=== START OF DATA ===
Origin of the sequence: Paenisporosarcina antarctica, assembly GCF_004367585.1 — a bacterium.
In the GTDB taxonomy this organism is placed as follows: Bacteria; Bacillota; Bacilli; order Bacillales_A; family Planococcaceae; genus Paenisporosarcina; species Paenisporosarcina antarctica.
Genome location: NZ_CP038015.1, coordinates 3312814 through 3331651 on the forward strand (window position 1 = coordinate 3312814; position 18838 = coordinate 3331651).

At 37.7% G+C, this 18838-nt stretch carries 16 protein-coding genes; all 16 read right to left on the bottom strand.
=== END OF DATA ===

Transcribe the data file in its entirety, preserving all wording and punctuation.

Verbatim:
Origin of the sequence: Paenisporosarcina antarctica, assembly GCF_004367585.1 — a bacterium.
In the GTDB taxonomy this organism is placed as follows: Bacteria; Bacillota; Bacilli; order Bacillales_A; family Planococcaceae; genus Paenisporosarcina; species Paenisporosarcina antarctica.
Genome location: NZ_CP038015.1, coordinates 3312814 through 3331651 on the forward strand (window position 1 = coordinate 3312814; position 18838 = coordinate 3331651).

At 37.7% G+C, this 18838-nt stretch carries 16 protein-coding genes; all 16 read right to left on the bottom strand.